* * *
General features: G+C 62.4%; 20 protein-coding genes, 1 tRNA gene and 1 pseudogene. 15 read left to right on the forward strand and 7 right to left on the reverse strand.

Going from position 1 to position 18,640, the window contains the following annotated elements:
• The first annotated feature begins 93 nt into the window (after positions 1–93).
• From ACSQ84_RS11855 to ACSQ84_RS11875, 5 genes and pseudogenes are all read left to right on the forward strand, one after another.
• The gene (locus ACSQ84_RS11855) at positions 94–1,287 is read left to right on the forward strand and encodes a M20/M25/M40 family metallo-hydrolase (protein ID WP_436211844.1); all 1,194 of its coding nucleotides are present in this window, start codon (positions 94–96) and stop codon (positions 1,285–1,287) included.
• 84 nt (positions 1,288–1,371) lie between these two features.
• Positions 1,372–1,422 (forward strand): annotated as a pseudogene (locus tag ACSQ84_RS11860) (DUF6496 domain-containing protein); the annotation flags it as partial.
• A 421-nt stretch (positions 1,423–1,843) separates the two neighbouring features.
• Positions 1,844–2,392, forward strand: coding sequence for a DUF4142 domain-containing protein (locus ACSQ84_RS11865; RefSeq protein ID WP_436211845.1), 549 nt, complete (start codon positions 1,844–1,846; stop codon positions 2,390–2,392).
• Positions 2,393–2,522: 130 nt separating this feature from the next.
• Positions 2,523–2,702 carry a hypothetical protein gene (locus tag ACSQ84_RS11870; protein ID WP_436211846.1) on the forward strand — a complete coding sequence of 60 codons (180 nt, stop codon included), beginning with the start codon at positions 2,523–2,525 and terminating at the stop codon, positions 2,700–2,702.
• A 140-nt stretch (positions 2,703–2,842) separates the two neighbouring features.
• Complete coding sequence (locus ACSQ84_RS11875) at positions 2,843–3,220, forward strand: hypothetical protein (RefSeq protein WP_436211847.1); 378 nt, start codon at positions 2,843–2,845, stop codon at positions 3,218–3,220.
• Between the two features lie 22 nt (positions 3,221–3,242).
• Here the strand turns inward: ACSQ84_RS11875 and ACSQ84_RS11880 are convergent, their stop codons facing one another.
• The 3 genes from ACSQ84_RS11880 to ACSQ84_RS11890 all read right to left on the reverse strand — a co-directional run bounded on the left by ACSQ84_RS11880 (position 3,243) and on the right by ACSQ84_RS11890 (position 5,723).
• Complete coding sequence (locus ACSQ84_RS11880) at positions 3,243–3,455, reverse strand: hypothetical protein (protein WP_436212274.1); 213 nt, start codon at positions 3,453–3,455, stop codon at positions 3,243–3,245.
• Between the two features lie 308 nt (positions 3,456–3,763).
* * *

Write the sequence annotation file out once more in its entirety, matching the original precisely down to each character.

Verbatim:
General features: G+C 62.4%; 20 protein-coding genes, 1 tRNA gene and 1 pseudogene. 15 read left to right on the forward strand and 7 right to left on the reverse strand.

Going from position 1 to position 18,640, the window contains the following annotated elements:
• The first annotated feature begins 93 nt into the window (after positions 1–93).
• From ACSQ84_RS11855 to ACSQ84_RS11875, 5 genes and pseudogenes are all read left to right on the forward strand, one after another.
• The gene (locus ACSQ84_RS11855) at positions 94–1,287 is read left to right on the forward strand and encodes a M20/M25/M40 family metallo-hydrolase (protein ID WP_436211844.1); all 1,194 of its coding nucleotides are present in this window, start codon (positions 94–96) and stop codon (positions 1,285–1,287) included.
• 84 nt (positions 1,288–1,371) lie between these two features.
• Positions 1,372–1,422 (forward strand): annotated as a pseudogene (locus tag ACSQ84_RS11860) (DUF6496 domain-containing protein); the annotation flags it as partial.
• A 421-nt stretch (positions 1,423–1,843) separates the two neighbouring features.
• Positions 1,844–2,392, forward strand: coding sequence for a DUF4142 domain-containing protein (locus ACSQ84_RS11865; RefSeq protein ID WP_436211845.1), 549 nt, complete (start codon positions 1,844–1,846; stop codon positions 2,390–2,392).
• Positions 2,393–2,522: 130 nt separating this feature from the next.
• Positions 2,523–2,702 carry a hypothetical protein gene (locus tag ACSQ84_RS11870; protein ID WP_436211846.1) on the forward strand — a complete coding sequence of 60 codons (180 nt, stop codon included), beginning with the start codon at positions 2,523–2,525 and terminating at the stop codon, positions 2,700–2,702.
• A 140-nt stretch (positions 2,703–2,842) separates the two neighbouring features.
• Complete coding sequence (locus ACSQ84_RS11875) at positions 2,843–3,220, forward strand: hypothetical protein (RefSeq protein WP_436211847.1); 378 nt, start codon at positions 2,843–2,845, stop codon at positions 3,218–3,220.
• Between the two features lie 22 nt (positions 3,221–3,242).
• Here the strand turns inward: ACSQ84_RS11875 and ACSQ84_RS11880 are convergent, their stop codons facing one another.
• The 3 genes from ACSQ84_RS11880 to ACSQ84_RS11890 all read right to left on the reverse strand — a co-directional run bounded on the left by ACSQ84_RS11880 (position 3,243) and on the right by ACSQ84_RS11890 (position 5,723).
• Complete coding sequence (locus ACSQ84_RS11880) at positions 3,243–3,455, reverse strand: hypothetical protein (protein WP_436212274.1); 213 nt, start codon at positions 3,453–3,455, stop codon at positions 3,243–3,245.
• Between the two features lie 308 nt (positions 3,456–3,763).